Higher Ed Emergency Management Grant Winners Announced
WASHINGTON – The U.S. Department of Education has provided an updated list of the Emergency Management for Higher Education (EMHE) grant winners for fiscal year 2010.
The winners are:
Pikes Peak Community College
Colorado Springs, Colorado
Joliet Junior College
(Purdue University Calumet)
Emmanuel College on behalf of the Colleges of the Fenway
Missouri Southern State University
College of Southern Nevada
Las Vegas, Nevada
Ithaca, New York
Sullivan County Community College
Loch Sheldrake, New York
Case Western Reserve University
The University of Tennessee at Chattanooga
University of St. Thomas
Western Washington University
Milwaukee Area Technical College
The EMHE grant program supports institutions of higher education (IHE) projects designed to develop, or review and improve, and fully integrate campus-based all-hazards emergency management planning efforts. A program funded under this absolute priority must use the framework of the four phases of emergency management (Prevention-Mitigation, Preparedness, Response, and Recovery) to:
- Develop, or review and improve, and fully integrate a campus-wide all-hazards emergency management plan that takes into account threats that may be unique to the campus;
- Train campus staff, faculty, and students in emergency management procedures;
- Coordinate with local and State government emergency management efforts;
- Ensure coordination of planning and communication across all relevant components, offices, and departments of the campus;
- Develop a written plan with emergency protocols that include the medical, mental health, communication, mobility, and emergency needs of persons with disabilities, as well as for those individuals with temporary special needs or other unique needs (including those arising from language barriers or cultural differences);
- Develop or update a written plan that prepares the campus for infectious disease outbreaks with both short-term implications for planning (e.g., outbreaks caused by methicillin-resistant Staphylococcus aureus (MRSA) or food-borne illnesses) and long-term implications for planning (e.g., pandemic influenza);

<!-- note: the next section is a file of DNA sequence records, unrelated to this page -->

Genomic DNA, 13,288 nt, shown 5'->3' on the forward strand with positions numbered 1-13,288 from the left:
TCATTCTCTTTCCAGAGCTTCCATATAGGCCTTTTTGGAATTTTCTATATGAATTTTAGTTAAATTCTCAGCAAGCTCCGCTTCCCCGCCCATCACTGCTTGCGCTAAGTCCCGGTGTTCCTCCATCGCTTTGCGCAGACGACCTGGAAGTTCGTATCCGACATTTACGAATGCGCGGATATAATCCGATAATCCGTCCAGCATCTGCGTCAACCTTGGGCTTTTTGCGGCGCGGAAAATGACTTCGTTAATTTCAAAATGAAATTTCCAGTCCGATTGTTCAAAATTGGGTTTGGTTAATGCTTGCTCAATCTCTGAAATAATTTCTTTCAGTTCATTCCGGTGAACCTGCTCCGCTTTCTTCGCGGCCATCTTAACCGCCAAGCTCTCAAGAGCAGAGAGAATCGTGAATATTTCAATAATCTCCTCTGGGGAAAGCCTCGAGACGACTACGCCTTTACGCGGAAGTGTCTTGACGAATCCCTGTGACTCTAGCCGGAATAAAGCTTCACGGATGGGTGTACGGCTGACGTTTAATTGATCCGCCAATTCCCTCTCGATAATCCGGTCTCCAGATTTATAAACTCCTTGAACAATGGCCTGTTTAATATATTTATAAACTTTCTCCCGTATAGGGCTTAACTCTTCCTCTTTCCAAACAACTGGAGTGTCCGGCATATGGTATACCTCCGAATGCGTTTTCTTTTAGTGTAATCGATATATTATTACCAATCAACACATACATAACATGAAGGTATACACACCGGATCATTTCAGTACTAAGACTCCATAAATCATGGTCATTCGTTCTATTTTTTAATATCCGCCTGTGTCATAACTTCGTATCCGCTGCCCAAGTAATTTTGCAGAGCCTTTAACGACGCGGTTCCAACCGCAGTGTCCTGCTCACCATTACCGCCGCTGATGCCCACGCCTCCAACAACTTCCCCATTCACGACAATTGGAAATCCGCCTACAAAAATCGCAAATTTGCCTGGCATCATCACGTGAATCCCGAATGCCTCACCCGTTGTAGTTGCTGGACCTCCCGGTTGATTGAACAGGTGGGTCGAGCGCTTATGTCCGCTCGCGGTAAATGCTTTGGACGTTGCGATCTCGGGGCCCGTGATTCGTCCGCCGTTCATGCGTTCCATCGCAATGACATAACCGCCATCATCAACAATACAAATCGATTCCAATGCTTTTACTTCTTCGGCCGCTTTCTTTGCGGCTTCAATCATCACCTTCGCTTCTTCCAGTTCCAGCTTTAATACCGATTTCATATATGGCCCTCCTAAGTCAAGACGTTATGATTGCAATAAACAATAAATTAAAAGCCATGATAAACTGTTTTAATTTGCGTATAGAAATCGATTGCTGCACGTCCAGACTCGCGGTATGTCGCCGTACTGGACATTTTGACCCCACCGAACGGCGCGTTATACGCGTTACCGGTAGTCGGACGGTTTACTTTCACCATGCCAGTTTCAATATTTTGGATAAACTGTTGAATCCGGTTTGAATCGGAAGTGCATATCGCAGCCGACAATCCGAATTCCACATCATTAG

- Develop or enhance a written plan for preventing violence on campus by assessing and addressing the mental health needs of students, staff, and faculty who may be at risk of causing violence by harming themselves or others; and
- Develop or update a written campus-wide continuity of operations plan that would enable the campus to maintain and/or restore key educational, business, and other essential functions following an emergency.
Typical activities included in grantee programs include reviewing and revising existing emergency management plans; conducting vulnerability assessments of campus facilities and grounds; providing training to campus staff, faculty and students; organizing tabletop exercises or large-scale drills; improving on-campus communications; collaborating with local first responders and community partners; and developing or enhancing behavioral threat assessment processes on campus.
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